Shaheen Afridi

The ongoing political turmoil and ban on girls’ education in Afghanistan has dealt a death blow to printing business of the Mohallah Jangi area of provincial capital.

Mohallah Jangi, located next to the historic Qissa Khawni Bazaar is largest center of book publishing in KP and its printers had in the past printed political campaign materials for contestants of Afghan president post.

Many of the printers in the market told TNN that the former Afghan president Hamid Karzai’s first presidential election’s campaign material was printed in the Mohallah Jangi. In addition to this, many of the private and public schools books as well as Islamic books were printed by the area’s publishers.

Ayazullah, a printing press owner in the market said that he was in the publishing business for past 25 years. He said that ban on education in Afghanistan has also badly affected their business and printing machines were lying idle while laborers were jobless.

Mr Ayaz said that many of the educational institutions started to close down after the Taliban takeover of Afghanistan while on the other hand; ban was imposed on girls study beyond class VI, which has dampened demand for books.

“I am not sure when our machines will start printing again,” he wondered.

Mohallah Jangi Press Market Union said that there were more than 2000 printers were operating in the market and most of them would do Pashto printing according to Afghan standards.

However, printing for Afghanistan has been greatly affected or has completely shut down.

Hayat, another printer in the market, said that he employed 12 people at his outlet. He said that before the Taliban ascendency, he was working on printing of three books for his Afghan client.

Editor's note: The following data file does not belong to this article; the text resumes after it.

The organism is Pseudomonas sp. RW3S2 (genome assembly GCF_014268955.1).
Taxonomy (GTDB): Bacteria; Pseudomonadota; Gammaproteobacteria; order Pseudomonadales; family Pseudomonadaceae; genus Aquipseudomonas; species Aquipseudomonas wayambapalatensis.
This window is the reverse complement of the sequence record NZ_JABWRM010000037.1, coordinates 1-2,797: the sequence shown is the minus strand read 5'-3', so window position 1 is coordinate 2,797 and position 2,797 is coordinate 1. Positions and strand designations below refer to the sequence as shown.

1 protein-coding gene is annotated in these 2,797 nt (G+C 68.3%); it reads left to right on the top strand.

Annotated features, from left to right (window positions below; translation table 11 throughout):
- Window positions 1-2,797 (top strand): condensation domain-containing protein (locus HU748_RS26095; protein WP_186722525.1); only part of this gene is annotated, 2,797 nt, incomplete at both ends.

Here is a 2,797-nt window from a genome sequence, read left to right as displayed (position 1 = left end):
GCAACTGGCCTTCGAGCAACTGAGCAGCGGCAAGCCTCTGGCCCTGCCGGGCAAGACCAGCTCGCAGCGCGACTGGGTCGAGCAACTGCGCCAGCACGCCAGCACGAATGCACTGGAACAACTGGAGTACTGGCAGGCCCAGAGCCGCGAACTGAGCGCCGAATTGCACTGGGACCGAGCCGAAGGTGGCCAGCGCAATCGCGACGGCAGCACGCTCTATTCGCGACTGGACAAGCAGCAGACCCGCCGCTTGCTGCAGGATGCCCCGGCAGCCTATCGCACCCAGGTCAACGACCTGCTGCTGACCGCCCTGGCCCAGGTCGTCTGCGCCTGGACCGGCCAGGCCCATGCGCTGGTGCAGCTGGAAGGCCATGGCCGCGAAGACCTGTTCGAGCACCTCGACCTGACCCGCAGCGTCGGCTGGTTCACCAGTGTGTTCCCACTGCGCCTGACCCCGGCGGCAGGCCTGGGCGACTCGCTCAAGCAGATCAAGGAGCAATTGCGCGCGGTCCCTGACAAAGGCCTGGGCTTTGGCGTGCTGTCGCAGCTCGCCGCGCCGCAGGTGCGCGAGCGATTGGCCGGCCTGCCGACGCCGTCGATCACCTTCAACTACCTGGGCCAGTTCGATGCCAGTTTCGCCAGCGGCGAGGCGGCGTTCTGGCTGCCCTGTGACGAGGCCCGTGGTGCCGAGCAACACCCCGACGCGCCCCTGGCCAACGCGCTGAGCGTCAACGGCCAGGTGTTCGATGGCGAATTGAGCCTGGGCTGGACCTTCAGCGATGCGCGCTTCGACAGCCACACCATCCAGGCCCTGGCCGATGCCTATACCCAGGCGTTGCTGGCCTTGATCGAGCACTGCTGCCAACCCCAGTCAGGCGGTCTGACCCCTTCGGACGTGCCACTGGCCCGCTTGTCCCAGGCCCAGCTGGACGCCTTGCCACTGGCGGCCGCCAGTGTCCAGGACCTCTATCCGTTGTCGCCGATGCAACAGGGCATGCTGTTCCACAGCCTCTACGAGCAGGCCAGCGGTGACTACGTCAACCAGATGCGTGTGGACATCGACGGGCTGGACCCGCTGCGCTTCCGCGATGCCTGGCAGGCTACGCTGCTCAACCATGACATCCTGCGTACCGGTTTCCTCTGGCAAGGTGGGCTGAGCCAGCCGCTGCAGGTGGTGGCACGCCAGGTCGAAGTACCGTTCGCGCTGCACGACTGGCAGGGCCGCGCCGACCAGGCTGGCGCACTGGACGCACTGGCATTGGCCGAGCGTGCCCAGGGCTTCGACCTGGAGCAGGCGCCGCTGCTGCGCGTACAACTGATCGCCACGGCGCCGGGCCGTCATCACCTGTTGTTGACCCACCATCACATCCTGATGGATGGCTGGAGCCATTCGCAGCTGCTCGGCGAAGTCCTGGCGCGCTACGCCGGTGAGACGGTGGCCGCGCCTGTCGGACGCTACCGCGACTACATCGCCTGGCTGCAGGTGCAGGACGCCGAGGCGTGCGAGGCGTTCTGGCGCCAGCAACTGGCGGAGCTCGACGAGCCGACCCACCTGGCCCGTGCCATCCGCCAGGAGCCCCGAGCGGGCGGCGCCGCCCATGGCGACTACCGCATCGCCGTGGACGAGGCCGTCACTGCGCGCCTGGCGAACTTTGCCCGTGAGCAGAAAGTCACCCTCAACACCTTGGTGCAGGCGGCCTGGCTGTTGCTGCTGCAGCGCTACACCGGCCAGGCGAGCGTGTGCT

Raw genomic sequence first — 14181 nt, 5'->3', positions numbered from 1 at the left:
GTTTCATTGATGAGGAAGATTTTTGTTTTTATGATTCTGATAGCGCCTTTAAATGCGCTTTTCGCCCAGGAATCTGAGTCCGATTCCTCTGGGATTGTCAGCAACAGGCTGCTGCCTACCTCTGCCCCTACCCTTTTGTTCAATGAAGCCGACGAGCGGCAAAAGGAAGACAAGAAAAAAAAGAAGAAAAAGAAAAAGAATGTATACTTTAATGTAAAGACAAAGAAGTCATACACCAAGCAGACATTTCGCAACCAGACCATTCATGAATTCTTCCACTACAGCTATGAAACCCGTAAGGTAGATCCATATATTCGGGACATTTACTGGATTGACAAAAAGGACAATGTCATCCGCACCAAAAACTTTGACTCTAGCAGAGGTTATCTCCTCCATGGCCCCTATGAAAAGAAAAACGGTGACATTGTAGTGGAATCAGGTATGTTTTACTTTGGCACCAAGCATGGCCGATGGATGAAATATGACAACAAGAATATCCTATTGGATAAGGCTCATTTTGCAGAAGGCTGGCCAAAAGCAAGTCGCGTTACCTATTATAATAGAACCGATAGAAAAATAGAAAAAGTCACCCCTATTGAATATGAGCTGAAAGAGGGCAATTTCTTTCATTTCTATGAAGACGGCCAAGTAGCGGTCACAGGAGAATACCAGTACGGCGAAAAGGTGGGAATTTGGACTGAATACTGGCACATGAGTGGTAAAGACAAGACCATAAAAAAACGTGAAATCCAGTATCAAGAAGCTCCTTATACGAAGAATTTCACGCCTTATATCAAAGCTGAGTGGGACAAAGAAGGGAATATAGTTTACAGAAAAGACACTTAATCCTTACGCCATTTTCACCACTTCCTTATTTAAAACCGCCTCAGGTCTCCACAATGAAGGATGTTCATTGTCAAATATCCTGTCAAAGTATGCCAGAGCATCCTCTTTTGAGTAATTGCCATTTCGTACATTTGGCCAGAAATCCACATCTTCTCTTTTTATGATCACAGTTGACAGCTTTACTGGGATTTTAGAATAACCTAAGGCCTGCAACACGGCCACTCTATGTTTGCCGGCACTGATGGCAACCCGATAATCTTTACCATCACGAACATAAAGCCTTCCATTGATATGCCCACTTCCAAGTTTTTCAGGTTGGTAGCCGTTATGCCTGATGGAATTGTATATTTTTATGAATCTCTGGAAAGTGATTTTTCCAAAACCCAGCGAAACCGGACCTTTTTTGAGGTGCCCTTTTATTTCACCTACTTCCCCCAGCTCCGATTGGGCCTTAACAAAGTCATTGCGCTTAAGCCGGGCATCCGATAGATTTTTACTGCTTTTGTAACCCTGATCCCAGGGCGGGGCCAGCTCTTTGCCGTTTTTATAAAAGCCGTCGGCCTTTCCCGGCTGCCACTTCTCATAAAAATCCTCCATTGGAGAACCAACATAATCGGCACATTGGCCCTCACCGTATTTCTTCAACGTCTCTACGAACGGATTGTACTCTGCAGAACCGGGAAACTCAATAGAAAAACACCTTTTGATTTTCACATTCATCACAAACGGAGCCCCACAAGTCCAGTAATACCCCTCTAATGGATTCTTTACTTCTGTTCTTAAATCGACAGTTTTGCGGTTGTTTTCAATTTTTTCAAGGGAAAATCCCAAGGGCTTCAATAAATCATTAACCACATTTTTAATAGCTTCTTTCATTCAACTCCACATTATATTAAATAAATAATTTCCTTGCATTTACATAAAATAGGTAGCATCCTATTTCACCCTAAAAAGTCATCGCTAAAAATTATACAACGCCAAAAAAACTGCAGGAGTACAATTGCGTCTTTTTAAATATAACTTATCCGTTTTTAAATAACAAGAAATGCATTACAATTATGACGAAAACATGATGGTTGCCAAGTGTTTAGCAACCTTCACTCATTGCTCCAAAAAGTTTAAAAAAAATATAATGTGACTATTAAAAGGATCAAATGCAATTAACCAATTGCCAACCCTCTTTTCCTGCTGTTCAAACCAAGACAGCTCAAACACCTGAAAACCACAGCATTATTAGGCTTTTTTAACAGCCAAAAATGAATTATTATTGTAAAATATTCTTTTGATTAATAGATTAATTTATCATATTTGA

Mr Hayat said that orders from Afghanistan were the life line for this market. He said that market provided facilities of designing, composing, printing and binding.

Besides, he said that Afghan clients were also good when it came to payment.

Mr Hayat said that Khyber Pakhtunkhwa government did not give them its contracts to the market and they completely relied on Afghan orders, which have now dried up.

In addition to this, government has also imposed ban on import on some subjects from Afghanistan.

Akbar Shinwari, who operates Kitab Kor shop said that his bookshop was also called the Afghanistan’s book center as it dealt mostly in books dealing with the history, literature, politics and geography of that country.

He said that absence of books on these topics for past one year was causing problems to researchers, writer and students.

He said that there was a ban on import of books on poetry, novel, history and literature from Afghanistan. Mr Shinwari said that most of his customers visited his shop for the same books.

“My shop used to be the go to place for books on Afghanistan; however, my business baldy affected due to the changing situation,” he said.

On the other hand, Kafeel Qurban, a Quetta bookseller said that books on Afghanistan’s history, politics and geography sell in great numbers in Balochistan.

However, he said that for the past one year, the import of books has been banned due to changing political situation. “The number of Pashto readers has declined while Urdu books demands has surged during this period,” he said.

He said that Afghanistan was major market for Pashto books. “Most of Pashto books used to go to Kabul, Jalalabad, Kandahar and other Afghan cities while books from Afghanistan landed in Peshawar, Quetta and Karachi,” he said.

Mr Qurban said that changing political fortunes in Afghanistan has directly hit the book business and forced them to sell English and Urdu books instead of Pashto.

On the other hand, Taliban takeover of Kabul has also badly hurt book reading culture and publishing industry of the Afghanistan. The numbers of bookshops across the country were rapidly declining and printing presses were also faced dire economic straits with many of them closing down.

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